Police Constable Kenneth Walmsley appeared at a misconduct hearing on Wednesday 1 November 2017 after admitting using a police pool car for personal use and improperly using the police computer information system.
The panel found that the officer had breached the standards of professional behaviour for police relating to orders and instructions, confidentiality, discreditable conduct and honesty and integrity.
The panel concluded that the breaches of the professional standards amounted to gross misconduct and that taken together they were so serious that the necessary disciplinary outcome was immediate dismissal without notice.
The hearing was told that PC Walmsley, who has been employed by the Force since 2001, was working at Winfrith with the Disclosure and Barring Service when he used a police pool car for personal use on a number of occasions between 23 March 2016 and 23 January 2017. He also used a police fuel card to refuel the vehicle. The hearing was told that PC Walmsley had since repaid all the money that was charged to the fuel card.
PC Walmsley also admitted searching for information relating to family members on the Dorset Police computer information system, which is a breach of Force policy. He did not disclose the information he obtained from the searches to anybody else.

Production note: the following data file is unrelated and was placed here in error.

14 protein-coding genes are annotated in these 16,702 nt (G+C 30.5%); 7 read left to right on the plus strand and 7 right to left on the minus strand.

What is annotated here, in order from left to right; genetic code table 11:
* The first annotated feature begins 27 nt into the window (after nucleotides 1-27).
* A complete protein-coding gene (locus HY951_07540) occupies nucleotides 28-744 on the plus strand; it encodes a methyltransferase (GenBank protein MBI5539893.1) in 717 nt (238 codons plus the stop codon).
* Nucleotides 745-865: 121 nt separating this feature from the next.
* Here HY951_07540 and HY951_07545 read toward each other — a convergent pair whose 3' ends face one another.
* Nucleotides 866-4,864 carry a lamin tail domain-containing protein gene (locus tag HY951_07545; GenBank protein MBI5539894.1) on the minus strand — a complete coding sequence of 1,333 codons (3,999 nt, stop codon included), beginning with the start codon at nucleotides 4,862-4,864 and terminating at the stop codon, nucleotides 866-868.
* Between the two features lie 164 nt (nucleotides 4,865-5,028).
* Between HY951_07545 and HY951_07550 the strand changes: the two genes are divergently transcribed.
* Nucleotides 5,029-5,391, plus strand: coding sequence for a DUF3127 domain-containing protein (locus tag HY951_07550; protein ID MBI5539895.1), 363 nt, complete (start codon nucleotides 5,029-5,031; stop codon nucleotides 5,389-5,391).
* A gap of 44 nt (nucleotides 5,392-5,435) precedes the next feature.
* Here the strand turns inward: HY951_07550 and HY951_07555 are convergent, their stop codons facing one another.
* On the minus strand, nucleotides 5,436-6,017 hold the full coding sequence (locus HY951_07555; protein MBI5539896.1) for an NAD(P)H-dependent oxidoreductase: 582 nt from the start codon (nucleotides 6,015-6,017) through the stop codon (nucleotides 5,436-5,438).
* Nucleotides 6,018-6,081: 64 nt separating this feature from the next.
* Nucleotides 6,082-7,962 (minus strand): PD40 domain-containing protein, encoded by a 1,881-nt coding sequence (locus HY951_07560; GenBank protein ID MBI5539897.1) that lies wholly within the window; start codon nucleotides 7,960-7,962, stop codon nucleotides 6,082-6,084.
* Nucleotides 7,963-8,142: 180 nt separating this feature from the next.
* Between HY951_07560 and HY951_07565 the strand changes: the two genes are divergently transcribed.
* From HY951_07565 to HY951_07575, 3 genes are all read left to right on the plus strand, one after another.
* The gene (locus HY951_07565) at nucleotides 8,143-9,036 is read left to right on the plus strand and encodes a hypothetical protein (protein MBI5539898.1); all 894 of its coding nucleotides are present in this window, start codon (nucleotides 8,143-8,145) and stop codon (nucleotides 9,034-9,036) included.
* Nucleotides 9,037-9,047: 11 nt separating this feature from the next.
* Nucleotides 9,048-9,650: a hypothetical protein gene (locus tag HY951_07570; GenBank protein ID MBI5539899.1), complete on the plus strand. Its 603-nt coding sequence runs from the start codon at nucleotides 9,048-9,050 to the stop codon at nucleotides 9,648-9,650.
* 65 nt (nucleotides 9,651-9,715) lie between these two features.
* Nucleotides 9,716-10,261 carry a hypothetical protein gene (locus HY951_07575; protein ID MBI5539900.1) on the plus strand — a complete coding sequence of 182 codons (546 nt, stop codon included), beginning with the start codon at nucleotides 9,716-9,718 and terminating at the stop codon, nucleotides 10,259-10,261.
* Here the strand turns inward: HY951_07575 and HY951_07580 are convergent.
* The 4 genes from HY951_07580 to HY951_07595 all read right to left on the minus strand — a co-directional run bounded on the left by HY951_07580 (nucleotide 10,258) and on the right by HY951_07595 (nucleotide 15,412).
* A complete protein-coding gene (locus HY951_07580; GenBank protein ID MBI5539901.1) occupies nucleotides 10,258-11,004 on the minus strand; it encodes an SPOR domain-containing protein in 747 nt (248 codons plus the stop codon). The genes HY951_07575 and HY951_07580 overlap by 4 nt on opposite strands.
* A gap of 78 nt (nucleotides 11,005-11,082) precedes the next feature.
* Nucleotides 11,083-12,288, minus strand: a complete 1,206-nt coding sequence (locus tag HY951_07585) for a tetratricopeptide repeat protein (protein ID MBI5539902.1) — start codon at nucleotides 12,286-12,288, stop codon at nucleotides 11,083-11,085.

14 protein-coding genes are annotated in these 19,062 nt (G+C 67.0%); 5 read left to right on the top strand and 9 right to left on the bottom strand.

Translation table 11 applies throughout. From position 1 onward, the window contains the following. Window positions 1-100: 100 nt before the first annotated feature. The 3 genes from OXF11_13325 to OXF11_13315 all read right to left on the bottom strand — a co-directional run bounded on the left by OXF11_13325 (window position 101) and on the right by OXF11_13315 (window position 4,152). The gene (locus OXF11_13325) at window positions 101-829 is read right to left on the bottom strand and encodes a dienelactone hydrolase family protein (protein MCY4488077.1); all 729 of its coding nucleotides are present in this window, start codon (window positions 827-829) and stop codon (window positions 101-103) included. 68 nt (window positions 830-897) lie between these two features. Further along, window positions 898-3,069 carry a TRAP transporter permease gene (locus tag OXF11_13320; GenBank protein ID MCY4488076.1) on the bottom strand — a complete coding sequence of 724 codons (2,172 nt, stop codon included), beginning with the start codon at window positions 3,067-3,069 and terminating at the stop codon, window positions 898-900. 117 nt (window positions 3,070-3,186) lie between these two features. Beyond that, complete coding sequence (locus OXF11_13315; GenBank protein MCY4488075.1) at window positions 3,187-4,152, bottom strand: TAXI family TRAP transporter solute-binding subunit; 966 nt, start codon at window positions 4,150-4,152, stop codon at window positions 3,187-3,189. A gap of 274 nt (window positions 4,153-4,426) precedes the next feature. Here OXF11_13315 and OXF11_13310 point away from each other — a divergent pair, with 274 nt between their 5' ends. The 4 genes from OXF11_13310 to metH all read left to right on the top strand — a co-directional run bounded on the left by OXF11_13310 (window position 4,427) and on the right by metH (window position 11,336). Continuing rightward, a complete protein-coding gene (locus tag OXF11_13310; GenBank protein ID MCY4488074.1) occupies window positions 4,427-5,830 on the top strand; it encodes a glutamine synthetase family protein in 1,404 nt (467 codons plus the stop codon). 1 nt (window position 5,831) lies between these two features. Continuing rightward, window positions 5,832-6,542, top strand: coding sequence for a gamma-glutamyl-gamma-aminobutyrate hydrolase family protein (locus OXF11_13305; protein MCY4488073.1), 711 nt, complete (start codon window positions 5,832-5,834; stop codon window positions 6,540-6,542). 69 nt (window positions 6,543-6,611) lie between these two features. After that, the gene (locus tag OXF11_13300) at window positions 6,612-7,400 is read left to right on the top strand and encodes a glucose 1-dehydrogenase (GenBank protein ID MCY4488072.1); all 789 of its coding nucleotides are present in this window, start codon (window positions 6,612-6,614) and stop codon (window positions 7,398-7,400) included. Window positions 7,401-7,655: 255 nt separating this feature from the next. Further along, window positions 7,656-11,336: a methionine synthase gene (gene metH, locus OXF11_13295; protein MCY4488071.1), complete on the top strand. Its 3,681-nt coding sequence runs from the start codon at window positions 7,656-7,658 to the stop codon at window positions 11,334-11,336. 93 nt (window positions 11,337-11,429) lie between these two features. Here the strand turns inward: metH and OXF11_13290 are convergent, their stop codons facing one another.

The hearing panel was chaired by an independent legally qualified chair Mr Ian Taylor.
Following the hearing, Deputy Chief Constable James Vaughan said: “Police officers have to adhere to the highest standards of both professional and personal behaviour.
“Members of the public quite rightly expect the core value of honesty and integrity to be upheld and demonstrated by officers within the police service. By abiding to this standard, officers gain and maintain the trust of the public, which is essential to policing our local communities.
“I recognise that PC Walmsley served Dorset Police for more than 15 years prior to these incidents and showed remorse for his actions, which he fully admitted. However, it remains the case that his behaviour saw him fall below the standard expected of officers and took place over a period of several months.
“I agree with the panel’s view that it would be untenable that an officer who has behaved in this way can continue to hold a position within the Force.”